— Missing • Mrs. Humphry Ward

... reasons why I have dwelt at this length upon Owen is that he is a splendid representative of the great Utopia builders. The fact that he was probably the first man to use the word Socialism adds an element of interest to his personality also. I wanted to put Utopian Socialism before you so clearly that you would be able to contrast it at once with modern, scientific Socialism—the Socialism of Marx ...
— The Common Sense of Socialism - A Series of Letters Addressed to Jonathan Edwards, of Pittsburg • John Spargo

... towards the loftier land of tragic poetry. For as yet, even in the nominally or intentionally tragic and historic work of the first period, we descry always and everywhere and still preponderant the lyric element, the fantastic element, or even the elegiac element. All these queens and heroines of history and tragedy have rather an Ovidian than a Sophoclean grace of bearing ...
— A Study of Shakespeare • Algernon Charles Swinburne

... act as though there were no priest available for the baptism. Hence the person who is in charge of the child can, in such a case, lawfully baptize it, or cause it to be baptized by anyone else. He could, however, lawfully buy the water from the priest, because it is merely a bodily element. But if it were an adult in danger of death that wished to be baptized, and the priest were unwilling to baptize him without being paid, he ought, if possible, to be baptized by someone else. And if he is unable to have recourse to another, he must by no means pay a price for Baptism, ...
— Summa Theologica, Part II-II (Secunda Secundae) • Thomas Aquinas

... sentence under such circumstances, be it for a long period or a short would be wanting in the element of moral effect—the effect of example—which could alone give it value, and which is professedly the aim of all legal punishment. A sentence under such circumstances would be far from reassuring to the public mind as to the 'certainties' of ...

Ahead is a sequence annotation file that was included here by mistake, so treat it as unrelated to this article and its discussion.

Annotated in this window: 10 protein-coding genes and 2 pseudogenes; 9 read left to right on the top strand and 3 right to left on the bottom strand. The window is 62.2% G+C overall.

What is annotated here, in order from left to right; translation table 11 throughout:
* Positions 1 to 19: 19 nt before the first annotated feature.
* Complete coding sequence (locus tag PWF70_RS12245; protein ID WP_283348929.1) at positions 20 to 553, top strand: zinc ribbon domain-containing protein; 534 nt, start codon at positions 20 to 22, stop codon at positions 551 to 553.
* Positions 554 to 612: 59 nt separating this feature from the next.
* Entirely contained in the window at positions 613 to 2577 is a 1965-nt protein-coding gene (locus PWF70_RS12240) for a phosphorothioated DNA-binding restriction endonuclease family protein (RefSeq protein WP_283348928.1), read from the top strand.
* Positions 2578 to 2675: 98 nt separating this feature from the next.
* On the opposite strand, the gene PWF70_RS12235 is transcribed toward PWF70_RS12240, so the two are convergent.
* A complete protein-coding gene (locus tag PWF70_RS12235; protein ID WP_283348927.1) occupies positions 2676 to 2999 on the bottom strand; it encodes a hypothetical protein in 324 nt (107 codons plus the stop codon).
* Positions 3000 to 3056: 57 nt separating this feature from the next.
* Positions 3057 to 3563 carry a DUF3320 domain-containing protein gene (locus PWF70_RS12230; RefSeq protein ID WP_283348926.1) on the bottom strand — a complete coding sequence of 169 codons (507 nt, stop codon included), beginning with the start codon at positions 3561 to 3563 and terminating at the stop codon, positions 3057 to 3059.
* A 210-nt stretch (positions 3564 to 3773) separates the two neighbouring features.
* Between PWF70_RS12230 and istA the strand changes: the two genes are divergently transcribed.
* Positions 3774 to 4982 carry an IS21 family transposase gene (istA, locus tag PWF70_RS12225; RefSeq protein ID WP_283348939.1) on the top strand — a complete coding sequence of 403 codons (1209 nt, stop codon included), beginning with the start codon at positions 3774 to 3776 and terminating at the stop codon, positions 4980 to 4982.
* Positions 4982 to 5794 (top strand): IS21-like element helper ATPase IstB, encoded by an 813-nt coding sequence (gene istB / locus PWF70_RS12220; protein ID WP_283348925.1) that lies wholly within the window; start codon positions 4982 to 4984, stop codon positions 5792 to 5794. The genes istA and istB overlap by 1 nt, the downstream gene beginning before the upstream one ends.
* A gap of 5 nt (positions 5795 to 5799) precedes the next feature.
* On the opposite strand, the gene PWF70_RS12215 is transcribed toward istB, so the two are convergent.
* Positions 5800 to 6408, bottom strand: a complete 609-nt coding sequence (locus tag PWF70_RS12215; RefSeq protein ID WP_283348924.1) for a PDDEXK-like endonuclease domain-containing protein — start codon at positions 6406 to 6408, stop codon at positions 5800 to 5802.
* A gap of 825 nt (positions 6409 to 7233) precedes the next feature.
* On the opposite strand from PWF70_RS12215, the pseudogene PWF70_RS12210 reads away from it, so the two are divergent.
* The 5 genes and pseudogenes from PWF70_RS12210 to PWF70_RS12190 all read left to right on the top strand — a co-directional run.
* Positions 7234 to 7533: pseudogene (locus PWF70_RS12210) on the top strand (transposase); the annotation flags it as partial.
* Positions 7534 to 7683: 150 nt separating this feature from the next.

— Speeches from the Dock, Part I • Various

... Webster had such qualities as made every one feel that he was the first man in the College. Tall, gaunt, and sallow, with an incomparable forehead, and those cavernous and brilliant eyes of his, he had much of the large and tranquil presence which was so important an element of his power over others at all periods of his life. His letters of this time, as well as the recollections of his fellow-students, show him the easy, humorous, rather indolent and strictly correct ...
— Famous Americans of Recent Times • James Parton

... Ellis (Grantham), together with his own subordinate in the Council-office, William Jessop (Stafford), and Milton's assistant in the Foreign Secretaryship, Andrew Marvell (Hull). There were not a few Army-officers of the Wallingford-House party; but, on the whole, this element did not seem to be particularly strong in the House. Among the members for Scottish constituencies were the Marquis of Argyle (Aberdeenshire), Samuel Desborough (Midlothian), the Earl of Tweeddale (East Lothian), Colonel ...
— The Life of John Milton, Volume 5 (of 7), 1654-1660 • David Masson

... doctrine is the simple converse of the famous proposition of Spinoza,—not 'Omnis determinatio est negatio,' but 'Omnis negatio est determinatio';—not, All distinction is negation, but, All negation is distinction. Not-being is the unfolding or determining of Being, and is a necessary element in all other things that are. We should be careful to observe, first, that Plato does not identify Being with Not-being; he has no idea of progression by antagonism, or of the Hegelian vibration of moments: he would ...
— Sophist • Plato

... friendship, for the true-hearted, struggling old maid, and partly to see after her good-for-nothing brother. As Ann Holland had said herself, she was ready to go through fire and water for the sake of these friends and patrons of hers, whose kindness was the brightest element ...
— Brought Home • Hesba Stretton